No. 444
Crime, Eccentricity, and the Sporting Life in 19th Century America.
October 16, 2019

Pugilistic Females.

Two Lebanon, Pa., girls live the same young man and biff each other on the street.
January 4, 2016
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Chapter 2
Our old familiar the Newgate Calendar supplies us with this narration of a Scottish Jacobin to pop the powdered wigs from Edinburgh to Westminster. A published version of the trial in question is available here, and a last-speech broadside awaits you here. Watt is the only monument in Executed Today‘s pages to the attempted creation […]
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By Jo Anne Giovino with photography and research by Barbara Morrissey and Kristin Pepe *(All rights reserved, August 2019) Although …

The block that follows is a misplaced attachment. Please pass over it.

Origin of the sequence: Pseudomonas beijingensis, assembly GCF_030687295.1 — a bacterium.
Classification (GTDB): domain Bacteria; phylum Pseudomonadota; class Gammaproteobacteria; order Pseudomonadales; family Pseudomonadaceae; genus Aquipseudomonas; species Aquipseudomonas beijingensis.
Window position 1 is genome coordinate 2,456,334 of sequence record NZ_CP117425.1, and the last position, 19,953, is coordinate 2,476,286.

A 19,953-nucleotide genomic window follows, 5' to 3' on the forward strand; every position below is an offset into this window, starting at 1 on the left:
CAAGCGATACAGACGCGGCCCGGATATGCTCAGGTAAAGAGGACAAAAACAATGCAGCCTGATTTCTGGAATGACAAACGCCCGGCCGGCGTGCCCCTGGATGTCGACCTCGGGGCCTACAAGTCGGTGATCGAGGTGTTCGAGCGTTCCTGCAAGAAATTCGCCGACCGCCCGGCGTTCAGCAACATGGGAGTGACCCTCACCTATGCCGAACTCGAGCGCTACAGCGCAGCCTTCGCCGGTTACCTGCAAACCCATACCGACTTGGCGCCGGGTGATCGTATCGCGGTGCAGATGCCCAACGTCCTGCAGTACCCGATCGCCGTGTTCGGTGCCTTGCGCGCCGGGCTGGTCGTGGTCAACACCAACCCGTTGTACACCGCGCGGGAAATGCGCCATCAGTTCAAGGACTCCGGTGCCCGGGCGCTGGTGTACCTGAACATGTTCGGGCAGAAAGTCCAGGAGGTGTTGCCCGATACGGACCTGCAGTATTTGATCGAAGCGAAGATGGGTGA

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Pugilistic Females.

Pugilistic Females

Two Lebanon, Pa., girls love the same young man and biff each other on the street. [more]

Two young girls named Maggie Behny and Ella Book, employed in the Industrial Works on North Eighth Street, Lebanon, Pa., have for a long time had a difference of opinion about a young man’s love, and therefore declared war against each other. One Monday noon recently they ran against each other at the Philadelphia and Reading depot, and as each had sworn to have revenge, the set about in a true Sulivanistic manner. They both toed the mark and shot out their right and left dukes in such a way that the crowd that had gathered yelled with delight as the encouraged the female pugilists. When the biffers had fought their way to the Cornwell and Lebanon shirt factory, Officer McCord sailed in sight and the crowd dispersed, while the girls disappeared through the portcullis of the factory.


Reprinted from National Police Gazette, October 5, 1889.